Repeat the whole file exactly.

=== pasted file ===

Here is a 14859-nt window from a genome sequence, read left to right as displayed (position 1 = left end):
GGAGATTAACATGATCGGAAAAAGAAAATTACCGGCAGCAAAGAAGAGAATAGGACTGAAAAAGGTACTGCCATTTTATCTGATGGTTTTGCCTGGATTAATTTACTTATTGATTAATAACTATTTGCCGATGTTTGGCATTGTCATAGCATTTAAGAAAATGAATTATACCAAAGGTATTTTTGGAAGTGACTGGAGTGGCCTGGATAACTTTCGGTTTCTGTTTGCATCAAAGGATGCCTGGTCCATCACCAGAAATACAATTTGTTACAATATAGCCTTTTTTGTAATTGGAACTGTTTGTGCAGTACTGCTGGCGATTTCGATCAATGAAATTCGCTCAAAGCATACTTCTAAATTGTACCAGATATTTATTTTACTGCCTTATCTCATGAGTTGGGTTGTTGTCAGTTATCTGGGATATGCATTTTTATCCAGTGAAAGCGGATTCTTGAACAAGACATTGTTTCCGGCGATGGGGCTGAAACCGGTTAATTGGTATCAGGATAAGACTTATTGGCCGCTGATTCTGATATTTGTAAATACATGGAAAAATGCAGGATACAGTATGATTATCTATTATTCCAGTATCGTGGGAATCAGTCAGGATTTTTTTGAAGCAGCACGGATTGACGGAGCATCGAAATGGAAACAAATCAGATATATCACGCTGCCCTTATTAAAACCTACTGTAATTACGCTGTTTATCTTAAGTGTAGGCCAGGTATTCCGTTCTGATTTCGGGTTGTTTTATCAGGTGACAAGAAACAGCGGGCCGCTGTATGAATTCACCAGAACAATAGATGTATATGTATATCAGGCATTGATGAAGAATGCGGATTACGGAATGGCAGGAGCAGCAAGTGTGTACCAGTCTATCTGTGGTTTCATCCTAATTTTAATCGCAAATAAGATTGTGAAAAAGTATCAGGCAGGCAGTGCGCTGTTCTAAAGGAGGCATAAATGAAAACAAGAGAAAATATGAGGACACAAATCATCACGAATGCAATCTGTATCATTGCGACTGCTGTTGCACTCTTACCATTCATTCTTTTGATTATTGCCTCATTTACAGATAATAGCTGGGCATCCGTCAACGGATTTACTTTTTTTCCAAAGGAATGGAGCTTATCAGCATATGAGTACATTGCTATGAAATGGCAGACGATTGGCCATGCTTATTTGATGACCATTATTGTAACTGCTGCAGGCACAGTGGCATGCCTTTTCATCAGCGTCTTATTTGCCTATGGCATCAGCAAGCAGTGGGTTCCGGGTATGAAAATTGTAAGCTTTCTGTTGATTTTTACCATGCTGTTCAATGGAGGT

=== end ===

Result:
Here is a 14859-nt window from a genome sequence, read left to right as displayed (position 1 = left end):
GGAGATTAACATGATCGGAAAAAGAAAATTACCGGCAGCAAAGAAGAGAATAGGACTGAAAAAGGTACTGCCATTTTATCTGATGGTTTTGCCTGGATTAATTTACTTATTGATTAATAACTATTTGCCGATGTTTGGCATTGTCATAGCATTTAAGAAAATGAATTATACCAAAGGTATTTTTGGAAGTGACTGGAGTGGCCTGGATAACTTTCGGTTTCTGTTTGCATCAAAGGATGCCTGGTCCATCACCAGAAATACAATTTGTTACAATATAGCCTTTTTTGTAATTGGAACTGTTTGTGCAGTACTGCTGGCGATTTCGATCAATGAAATTCGCTCAAAGCATACTTCTAAATTGTACCAGATATTTATTTTACTGCCTTATCTCATGAGTTGGGTTGTTGTCAGTTATCTGGGATATGCATTTTTATCCAGTGAAAGCGGATTCTTGAACAAGACATTGTTTCCGGCGATGGGGCTGAAACCGGTTAATTGGTATCAGGATAAGACTTATTGGCCGCTGATTCTGATATTTGTAAATACATGGAAAAATGCAGGATACAGTATGATTATCTATTATTCCAGTATCGTGGGAATCAGTCAGGATTTTTTTGAAGCAGCACGGATTGACGGAGCATCGAAATGGAAACAAATCAGATATATCACGCTGCCCTTATTAAAACCTACTGTAATTACGCTGTTTATCTTAAGTGTAGGCCAGGTATTCCGTTCTGATTTCGGGTTGTTTTATCAGGTGACAAGAAACAGCGGGCCGCTGTATGAATTCACCAGAACAATAGATGTATATGTATATCAGGCATTGATGAAGAATGCGGATTACGGAATGGCAGGAGCAGCAAGTGTGTACCAGTCTATCTGTGGTTTCATCCTAATTTTAATCGCAAATAAGATTGTGAAAAAGTATCAGGCAGGCAGTGCGCTGTTCTAAAGGAGGCATAAATGAAAACAAGAGAAAATATGAGGACACAAATCATCACGAATGCAATCTGTATCATTGCGACTGCTGTTGCACTCTTACCATTCATTCTTTTGATTATTGCCTCATTTACAGATAATAGCTGGGCATCCGTCAACGGATTTACTTTTTTTCCAAAGGAATGGAGCTTATCAGCATATGAGTACATTGCTATGAAATGGCAGACGATTGGCCATGCTTATTTGATGACCATTATTGTAACTGCTGCAGGCACAGTGGCATGCCTTTTCATCAGCGTCTTATTTGCCTATGGCATCAGCAAGCAGTGGGTTCCGGGTATGAAAATTGTAAGCTTTCTGTTGATTTTTACCATGCTGTTCAATGGAGGT